Several years ago, I was finishing a class I taught called, “Writing for Empowerment,” when the Executive Director of the facility in which I taught called me into her office.
“I’ve gotten some questions from clients about the material you’ve been teaching,” she said. While she and I always had a good relationship, she was more stern than usual and sat in what can only be described as an authoritarian position.
“Really?” I said. In the three (3) years that I taught, I had never had anyone complain about the core of my teachings.
“Yes, but let me ask, is it true that you teach that the terms ‘addict’ and ‘alcoholic’ are harmful?”
“Well, yeah, I guess. To be more specific, I think the terms become self-fulfilling prophecies. They aren’t neutral, but are loaded with negative connotation,” although I answered her, I was a bit shocked because I thought she reviewed and approved of my curriculum. I was a bit shocked to be explaining something that’s basic to what I had always taught.
She smiled and eased back into her chair. It seemed that she was understanding my point and was about to let me leave. I was wrong. “Well,” she started. “We are a twelve-step facility and identifying as ‘addict’ and/or ‘alcoholic’ is a basic requirement to our clients. Telling them otherwise is confusing their treatment. I’m going to need you to stop teaching that.”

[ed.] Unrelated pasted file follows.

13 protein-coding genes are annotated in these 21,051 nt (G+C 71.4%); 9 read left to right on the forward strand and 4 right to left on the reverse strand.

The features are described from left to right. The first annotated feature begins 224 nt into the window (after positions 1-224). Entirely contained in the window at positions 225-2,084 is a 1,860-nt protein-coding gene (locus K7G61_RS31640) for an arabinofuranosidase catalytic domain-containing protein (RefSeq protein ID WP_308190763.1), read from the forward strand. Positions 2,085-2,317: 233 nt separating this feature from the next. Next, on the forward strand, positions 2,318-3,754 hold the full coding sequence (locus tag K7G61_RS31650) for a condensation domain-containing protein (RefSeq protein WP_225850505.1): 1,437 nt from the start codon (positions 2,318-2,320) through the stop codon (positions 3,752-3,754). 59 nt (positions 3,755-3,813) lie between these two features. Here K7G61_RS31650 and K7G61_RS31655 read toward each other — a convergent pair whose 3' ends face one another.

And that was the last time I was in the facility. I left because every piece of psychological empowerment confirmed that language is not neutral. However, even to this day, it appears that 12-step programs continue to persist negative bias through enforcing that members use “addict” and “alcoholic’ as identifying terms. But I have been vindicated in an article called, “Stop Talking ‘Dirty’: Clinicians, Language, and Quality of Care for the Leading Cause of Preventable Death in the United States.”
This groundbreaking article confirms my teaching. It basically says that using negative terms only creates bias against those seeking treatment. The authors state, “even among well-trained clinicians, exposure to a term such as “abuser” creates an implicit cognitive bias that results in punitive judgments that may perpetuate stigmatizing attitudes.” The cognitive bias implies that those who are addicted are somehow responsible for their addiction and are to blame for its progression. As a solution to this desctructive bias, the authors propose using terms that imply person first language such as saying that a person has a “substance use disorder.”
Anyway, I am happy that I was right all along: “Addict” and “Alcoholic” are harmful terms… The full article is here:addictionLanguage